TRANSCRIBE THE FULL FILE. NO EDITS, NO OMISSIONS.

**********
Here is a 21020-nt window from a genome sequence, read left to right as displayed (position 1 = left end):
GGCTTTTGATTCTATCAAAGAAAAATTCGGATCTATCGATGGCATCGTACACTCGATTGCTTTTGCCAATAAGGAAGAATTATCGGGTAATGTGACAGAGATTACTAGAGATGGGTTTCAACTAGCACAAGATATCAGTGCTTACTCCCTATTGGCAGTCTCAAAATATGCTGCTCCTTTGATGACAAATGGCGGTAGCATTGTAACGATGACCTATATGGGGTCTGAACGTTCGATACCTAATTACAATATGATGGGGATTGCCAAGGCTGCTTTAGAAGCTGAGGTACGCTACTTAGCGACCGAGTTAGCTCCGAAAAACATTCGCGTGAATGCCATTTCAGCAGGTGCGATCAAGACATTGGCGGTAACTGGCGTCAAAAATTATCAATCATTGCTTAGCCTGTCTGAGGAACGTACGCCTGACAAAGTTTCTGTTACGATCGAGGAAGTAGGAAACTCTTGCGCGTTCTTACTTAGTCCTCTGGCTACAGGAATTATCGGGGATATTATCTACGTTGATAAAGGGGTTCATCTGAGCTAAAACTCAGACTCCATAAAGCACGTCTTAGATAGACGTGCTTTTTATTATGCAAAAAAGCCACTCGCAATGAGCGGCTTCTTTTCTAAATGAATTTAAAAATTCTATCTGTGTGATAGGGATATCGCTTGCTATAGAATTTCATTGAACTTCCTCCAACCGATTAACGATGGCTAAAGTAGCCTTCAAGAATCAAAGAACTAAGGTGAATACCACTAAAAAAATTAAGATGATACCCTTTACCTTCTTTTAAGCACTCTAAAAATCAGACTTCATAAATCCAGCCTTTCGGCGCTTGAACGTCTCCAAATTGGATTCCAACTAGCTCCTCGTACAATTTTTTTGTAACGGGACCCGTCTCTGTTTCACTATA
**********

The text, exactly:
Here is a 21020-nt window from a genome sequence, read left to right as displayed (position 1 = left end):
GGCTTTTGATTCTATCAAAGAAAAATTCGGATCTATCGATGGCATCGTACACTCGATTGCTTTTGCCAATAAGGAAGAATTATCGGGTAATGTGACAGAGATTACTAGAGATGGGTTTCAACTAGCACAAGATATCAGTGCTTACTCCCTATTGGCAGTCTCAAAATATGCTGCTCCTTTGATGACAAATGGCGGTAGCATTGTAACGATGACCTATATGGGGTCTGAACGTTCGATACCTAATTACAATATGATGGGGATTGCCAAGGCTGCTTTAGAAGCTGAGGTACGCTACTTAGCGACCGAGTTAGCTCCGAAAAACATTCGCGTGAATGCCATTTCAGCAGGTGCGATCAAGACATTGGCGGTAACTGGCGTCAAAAATTATCAATCATTGCTTAGCCTGTCTGAGGAACGTACGCCTGACAAAGTTTCTGTTACGATCGAGGAAGTAGGAAACTCTTGCGCGTTCTTACTTAGTCCTCTGGCTACAGGAATTATCGGGGATATTATCTACGTTGATAAAGGGGTTCATCTGAGCTAAAACTCAGACTCCATAAAGCACGTCTTAGATAGACGTGCTTTTTATTATGCAAAAAAGCCACTCGCAATGAGCGGCTTCTTTTCTAAATGAATTTAAAAATTCTATCTGTGTGATAGGGATATCGCTTGCTATAGAATTTCATTGAACTTCCTCCAACCGATTAACGATGGCTAAAGTAGCCTTCAAGAATCAAAGAACTAAGGTGAATACCACTAAAAAAATTAAGATGATACCCTTTACCTTCTTTTAAGCACTCTAAAAATCAGACTTCATAAATCCAGCCTTTCGGCGCTTGAACGTCTCCAAATTGGATTCCAACTAGCTCCTCGTACAATTTTTTTGTAACGGGACCCGTCTCTGTTTCACTATA